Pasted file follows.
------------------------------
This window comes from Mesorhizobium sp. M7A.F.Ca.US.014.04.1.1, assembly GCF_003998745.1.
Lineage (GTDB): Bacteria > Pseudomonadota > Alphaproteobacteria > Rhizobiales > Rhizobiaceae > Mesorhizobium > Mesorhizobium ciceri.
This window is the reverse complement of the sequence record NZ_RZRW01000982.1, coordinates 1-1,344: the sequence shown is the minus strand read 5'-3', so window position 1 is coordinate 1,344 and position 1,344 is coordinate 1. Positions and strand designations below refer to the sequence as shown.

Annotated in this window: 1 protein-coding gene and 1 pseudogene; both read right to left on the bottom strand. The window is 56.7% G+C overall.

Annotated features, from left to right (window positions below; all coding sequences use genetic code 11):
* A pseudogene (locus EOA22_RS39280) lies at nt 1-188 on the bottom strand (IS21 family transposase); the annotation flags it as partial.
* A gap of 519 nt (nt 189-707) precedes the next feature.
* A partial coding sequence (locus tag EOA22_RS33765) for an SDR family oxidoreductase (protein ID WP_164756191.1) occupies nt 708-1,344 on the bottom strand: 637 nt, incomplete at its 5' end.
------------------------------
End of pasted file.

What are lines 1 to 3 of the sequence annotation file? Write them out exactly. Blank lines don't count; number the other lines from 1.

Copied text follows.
This window comes from Mesorhizobium sp. M7A.F.Ca.US.014.04.1.1, assembly GCF_003998745.1.
Lineage (GTDB): Bacteria > Pseudomonadota > Alphaproteobacteria > Rhizobiales > Rhizobiaceae > Mesorhizobium > Mesorhizobium ciceri.
This window is the reverse complement of the sequence record NZ_RZRW01000982.1, coordinates 1-1,344: the sequence shown is the minus strand read 5'-3', so window position 1 is coordinate 1,344 and position 1,344 is coordinate 1. Positions and strand designations below refer to the sequence as shown.